Congratulations to Dennis Cheong and Khaled Matloub for winning first place in the Shutterstock submissions category at ConUHack with LingoExplore.
Last week, the Shutterstock Montreal team was able to sponsor and work with students participating in the annual ConUHack, Concordia University’s official annual hackathon.
As part of the Major League Hacking 2020 Hacking Season, the event brought together over 800 students for 24 hours of hacking, learning, and networking.
We challenged students to use Shutterstock’s API to build innovative applications.
Learning a new language is a common New Year’s resolutions. At the same time, it’s one of the most frequently broken resolutions.
From personal experience with learning French, Dennis Cheong and Khaled Matloub are familiar with the challenges of learning a new language. So they took it upon themselves to develop a software solution that combines interactive learning and social reinforcement.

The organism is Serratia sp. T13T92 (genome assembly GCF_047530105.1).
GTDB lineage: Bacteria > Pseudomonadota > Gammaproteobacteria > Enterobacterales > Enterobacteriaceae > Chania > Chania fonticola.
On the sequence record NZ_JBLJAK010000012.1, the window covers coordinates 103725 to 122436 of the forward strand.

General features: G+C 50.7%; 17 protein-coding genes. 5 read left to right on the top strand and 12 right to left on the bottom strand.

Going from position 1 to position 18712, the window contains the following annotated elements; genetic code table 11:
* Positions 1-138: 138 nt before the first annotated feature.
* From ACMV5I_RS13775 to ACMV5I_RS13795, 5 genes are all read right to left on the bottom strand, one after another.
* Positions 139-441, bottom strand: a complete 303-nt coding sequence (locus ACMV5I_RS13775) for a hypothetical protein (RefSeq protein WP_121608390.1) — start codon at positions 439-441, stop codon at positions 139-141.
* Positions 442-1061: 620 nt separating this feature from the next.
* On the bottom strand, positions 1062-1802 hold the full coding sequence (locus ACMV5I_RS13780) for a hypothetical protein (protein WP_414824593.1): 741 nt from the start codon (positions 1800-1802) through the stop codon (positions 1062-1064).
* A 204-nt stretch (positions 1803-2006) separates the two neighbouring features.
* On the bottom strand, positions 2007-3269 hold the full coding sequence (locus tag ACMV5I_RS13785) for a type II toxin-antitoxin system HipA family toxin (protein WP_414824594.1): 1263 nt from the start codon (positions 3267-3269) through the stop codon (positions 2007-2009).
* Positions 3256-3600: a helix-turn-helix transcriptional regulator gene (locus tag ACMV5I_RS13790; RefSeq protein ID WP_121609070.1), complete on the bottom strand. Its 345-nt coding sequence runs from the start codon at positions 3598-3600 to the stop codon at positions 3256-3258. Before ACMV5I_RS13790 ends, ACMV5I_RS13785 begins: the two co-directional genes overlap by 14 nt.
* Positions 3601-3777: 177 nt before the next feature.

LingoExplore provides users with a random word in French, called an artifact, along with a definition and hint of what the word might be. The user then has to find the object and take a picture of it.
Then, LingoExplore runs the image through the Shutterstock Computer Vision API to determine if the user has uploaded an image of the correct object. If the image and the word are a match, it will be saved as a flashcard available for access at a later date. If they are not a match, the user is prompted to try again.
To encourage consistent use, LingoExplore also allows users to like and comment on each other’s artifacts and view their rankings within their community.
How it was built
Cheong and Matloub used React Native as the frontend framework with Firebase supporting data and image storage.
The Shutterstock Computer Vision API powers the object recognition process that evaluates whether or not the user has uploaded a correct image. Specifically, LingoExplore uses the image auto-tagging feature in the Computer Vision API product.
By making an API call to the “keywords” endpoint, LingoExplore receives a list of keywords identified in the user-uploaded image which is then matched to the word first presented to the user.
Accessing Shutterstock Computer Vision API
We encourage students, developers, and businesses to bring their visions to life with the Shutterstock API. To that end, the Computer Vision API is free to integrate with no approval process needed.
Here’s a quick start guide to help you get started.
Featured image by Tartila.